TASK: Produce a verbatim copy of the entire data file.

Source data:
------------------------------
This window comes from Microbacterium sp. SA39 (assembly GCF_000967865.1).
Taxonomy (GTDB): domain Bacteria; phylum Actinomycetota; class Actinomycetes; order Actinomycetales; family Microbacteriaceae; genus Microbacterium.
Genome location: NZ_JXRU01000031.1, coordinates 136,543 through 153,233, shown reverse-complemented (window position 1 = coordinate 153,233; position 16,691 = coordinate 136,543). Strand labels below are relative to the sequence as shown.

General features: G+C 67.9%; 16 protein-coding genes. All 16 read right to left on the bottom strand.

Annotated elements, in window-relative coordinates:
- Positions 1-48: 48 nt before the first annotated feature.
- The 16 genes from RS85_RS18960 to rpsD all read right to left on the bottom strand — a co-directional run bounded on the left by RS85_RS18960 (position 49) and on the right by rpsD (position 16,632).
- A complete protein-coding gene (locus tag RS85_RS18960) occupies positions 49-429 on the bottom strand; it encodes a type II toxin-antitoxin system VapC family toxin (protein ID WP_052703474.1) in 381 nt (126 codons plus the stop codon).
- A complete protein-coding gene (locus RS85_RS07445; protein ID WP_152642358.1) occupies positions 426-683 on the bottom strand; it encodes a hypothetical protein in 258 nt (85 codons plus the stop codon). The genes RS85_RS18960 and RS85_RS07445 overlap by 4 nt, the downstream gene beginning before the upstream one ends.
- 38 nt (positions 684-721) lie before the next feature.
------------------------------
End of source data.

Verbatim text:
This window comes from Microbacterium sp. SA39 (assembly GCF_000967865.1).
Taxonomy (GTDB): domain Bacteria; phylum Actinomycetota; class Actinomycetes; order Actinomycetales; family Microbacteriaceae; genus Microbacterium.
Genome location: NZ_JXRU01000031.1, coordinates 136,543 through 153,233, shown reverse-complemented (window position 1 = coordinate 153,233; position 16,691 = coordinate 136,543). Strand labels below are relative to the sequence as shown.

General features: G+C 67.9%; 16 protein-coding genes. All 16 read right to left on the bottom strand.

Annotated elements, in window-relative coordinates:
- Positions 1-48: 48 nt before the first annotated feature.
- The 16 genes from RS85_RS18960 to rpsD all read right to left on the bottom strand — a co-directional run bounded on the left by RS85_RS18960 (position 49) and on the right by rpsD (position 16,632).
- A complete protein-coding gene (locus tag RS85_RS18960) occupies positions 49-429 on the bottom strand; it encodes a type II toxin-antitoxin system VapC family toxin (protein ID WP_052703474.1) in 381 nt (126 codons plus the stop codon).
- A complete protein-coding gene (locus RS85_RS07445; protein ID WP_152642358.1) occupies positions 426-683 on the bottom strand; it encodes a hypothetical protein in 258 nt (85 codons plus the stop codon). The genes RS85_RS18960 and RS85_RS07445 overlap by 4 nt, the downstream gene beginning before the upstream one ends.
- 38 nt (positions 684-721) lie before the next feature.